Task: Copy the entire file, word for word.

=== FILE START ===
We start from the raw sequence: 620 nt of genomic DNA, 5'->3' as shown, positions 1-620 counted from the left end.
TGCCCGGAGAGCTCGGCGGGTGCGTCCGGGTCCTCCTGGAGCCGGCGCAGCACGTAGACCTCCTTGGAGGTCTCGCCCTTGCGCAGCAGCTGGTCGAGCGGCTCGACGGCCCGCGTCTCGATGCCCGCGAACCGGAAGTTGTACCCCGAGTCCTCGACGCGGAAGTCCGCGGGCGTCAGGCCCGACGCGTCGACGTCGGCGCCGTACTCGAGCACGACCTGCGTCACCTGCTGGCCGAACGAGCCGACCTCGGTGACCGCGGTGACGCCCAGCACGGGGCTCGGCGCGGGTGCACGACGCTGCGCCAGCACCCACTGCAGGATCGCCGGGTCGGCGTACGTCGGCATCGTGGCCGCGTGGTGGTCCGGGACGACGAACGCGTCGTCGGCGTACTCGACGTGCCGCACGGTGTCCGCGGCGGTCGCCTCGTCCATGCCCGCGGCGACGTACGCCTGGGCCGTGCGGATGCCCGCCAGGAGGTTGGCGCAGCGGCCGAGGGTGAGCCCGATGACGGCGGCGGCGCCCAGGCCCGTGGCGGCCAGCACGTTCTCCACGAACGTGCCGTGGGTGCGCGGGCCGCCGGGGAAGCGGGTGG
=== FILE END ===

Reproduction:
We start from the raw sequence: 620 nt of genomic DNA, 5'->3' as shown, positions 1-620 counted from the left end.
TGCCCGGAGAGCTCGGCGGGTGCGTCCGGGTCCTCCTGGAGCCGGCGCAGCACGTAGACCTCCTTGGAGGTCTCGCCCTTGCGCAGCAGCTGGTCGAGCGGCTCGACGGCCCGCGTCTCGATGCCCGCGAACCGGAAGTTGTACCCCGAGTCCTCGACGCGGAAGTCCGCGGGCGTCAGGCCCGACGCGTCGACGTCGGCGCCGTACTCGAGCACGACCTGCGTCACCTGCTGGCCGAACGAGCCGACCTCGGTGACCGCGGTGACGCCCAGCACGGGGCTCGGCGCGGGTGCACGACGCTGCGCCAGCACCCACTGCAGGATCGCCGGGTCGGCGTACGTCGGCATCGTGGCCGCGTGGTGGTCCGGGACGACGAACGCGTCGTCGGCGTACTCGACGTGCCGCACGGTGTCCGCGGCGGTCGCCTCGTCCATGCCCGCGGCGACGTACGCCTGGGCCGTGCGGATGCCCGCCAGGAGGTTGGCGCAGCGGCCGAGGGTGAGCCCGATGACGGCGGCGGCGCCCAGGCCCGTGGCGGCCAGCACGTTCTCCACGAACGTGCCGTGGGTGCGCGGGCCGCCGGGGAAGCGGGTGG